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All my life I was told I was a member of the talented tenth.

 

And I believed it.

 

Because it was nurtured in me since before I could even remember, my parents, teachers, parental figures, and community at large that saw in me what I believed in my heart to be true of myself: I would not be a statistic because there was too much work to do and I heard it far too often and took it to heart…

 

To whom much is given, much is expected.

 

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the evolution and demise of black people in one chilling image….

And with this mantra searing through my body like a scarlet letter I could never fathom to remove, I made my way through private schools where there were too few that looked like me. I stood side by side other burgeoning opera singers and performers that looked puzzled that a little black boy with the big voice out-performed them all. They called me out even for no reason at all except that they could FEEL that I thought I was about it.

They wanted to stop me in my tracks before I had even reached the destination.

 

I would not let them.

 

Them – my black brethren that made the bold decision to not be bold.

 

I buried them one by one, including a brother, as I carried on.

 

Them – that told me that no black kid could ever be better than a white one.

 

But I was. I was there. And they couldn’t STAND it.

 

Yes.

 

I knew it, even then. But did it deter me, throw me from the path I’ve known since forever that I would undertake?

 

No.

 

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I remember reading all about Josephine overseas and crying at the life of Dorothy Dandridge. That would not be my life. I wouldn’t allow it.

 

When I researched the 20s, and in particular Josephine Baker, I read between the lines and knew that her life overseas was far more than just roses and cheetahs and bananas. I KNEW there was heartache and pain even overseas, no matter how they tried to whitewash her story. But I knew that I had to test the waters for myself. She had left this earth and did so with grace. There was a baton waiting for me in Paris and I decided to take it upon myself to pick it up.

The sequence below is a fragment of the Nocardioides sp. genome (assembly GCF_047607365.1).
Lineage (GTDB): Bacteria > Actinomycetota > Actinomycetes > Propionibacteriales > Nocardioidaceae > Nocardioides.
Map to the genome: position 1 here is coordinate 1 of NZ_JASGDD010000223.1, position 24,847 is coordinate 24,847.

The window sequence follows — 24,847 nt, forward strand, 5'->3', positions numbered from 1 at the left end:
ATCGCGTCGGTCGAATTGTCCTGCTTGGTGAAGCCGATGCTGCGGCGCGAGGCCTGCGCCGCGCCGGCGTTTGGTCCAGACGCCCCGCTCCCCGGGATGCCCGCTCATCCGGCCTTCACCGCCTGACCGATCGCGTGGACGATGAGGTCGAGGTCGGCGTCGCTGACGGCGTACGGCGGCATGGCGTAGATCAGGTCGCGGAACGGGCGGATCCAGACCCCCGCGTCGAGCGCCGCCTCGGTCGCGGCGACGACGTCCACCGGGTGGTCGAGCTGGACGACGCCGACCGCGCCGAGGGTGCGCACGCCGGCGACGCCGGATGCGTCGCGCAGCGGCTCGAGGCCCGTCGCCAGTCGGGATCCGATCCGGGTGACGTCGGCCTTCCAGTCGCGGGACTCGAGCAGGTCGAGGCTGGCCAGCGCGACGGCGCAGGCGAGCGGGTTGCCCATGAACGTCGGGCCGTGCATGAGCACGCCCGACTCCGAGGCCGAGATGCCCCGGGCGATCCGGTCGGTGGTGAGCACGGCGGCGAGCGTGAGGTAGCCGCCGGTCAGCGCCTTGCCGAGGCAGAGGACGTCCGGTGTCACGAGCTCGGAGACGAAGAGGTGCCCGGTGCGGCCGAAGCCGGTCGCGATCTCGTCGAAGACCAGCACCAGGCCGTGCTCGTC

I arrived and my suspicions were confirmed but no one could beat the spirit out of me. No one could manage to unlock the caged lion barreling through my chest that refused to accept the conditions I was told I had to accept. I knew better than that. I deserved better than that. I vowed to turn the tables.

 

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And I did.

 

And I DO.

 

Every book they hurled at me, I re-wrote it. Every law they tried to re-fashion in my presence, I re-tailored. Every carpet they tried to pull out from under me, I still landed on my feet.

 

In couture no less.

 

“How DOES he do it?”, they’d ask in languages they thought I didn’t understand.

 

“Black magic”, I’d turn and say, with a smile on my face as wide as Texas that went ear to ear to let them know they’d never get the best of me.

 

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Honed my skills, I did, as they paid me a mere pittance. But as others that looked like me fell by the wayside, I carried on. My mettle was stronger than that. My steely resolve they never could match. They’d never seen the likes of me and they never would. That was the mistake they made time and time again.

 

The attempts to compare me to others when I…

 

am INCOMPARABLE.

 

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I am exactly the same age now as when Martin was murdered. I am exactly the same age now as when Malcolm X took his last breath. To say it doesn’t resonate within me would be a lie.

 

I live a truth that few would dare to.

 

But if I never make it to 40, everyone I know WILL know that I gave my all FOR all, year in and year out.

 

And I would do it all over again – by any means necessary.

 

Regret is for those with no ambition, no drive.

 

 

heauxONE

Triston

Triston is an American jetset performance artist, writer, event organizer, and activist based in Europe. As a freelance journalist, he has covered both the underground and mainstream aspects of the arts, culture, music, entertainment, travel, fashion and Fashion Week in several cities, including New York, London, Berlin, Istanbul, Sydney, Bangkok, Hong Kong, and Tokyo to name a few. He has been published in The Huffington Post, Trespass (London), Adaras Magazine (Miami) as well as featured in publications such as the New York Times, Vogue Italia, Turkish Huriyet and other on-line and print magazines in the U.S. and internationally. He recently released his memoir on life in Europe, ‘Heaux Confessionals’. As a solo performer and with his band $kandal Du$t, he has toured in some of the world’s most renowned clubs, simultaneously maintaining an underground renaissance, blurring the lines of all that is traditional and leaving his indelible, and ultimately unforgettable impression. There is no divide.


Brace yourself.


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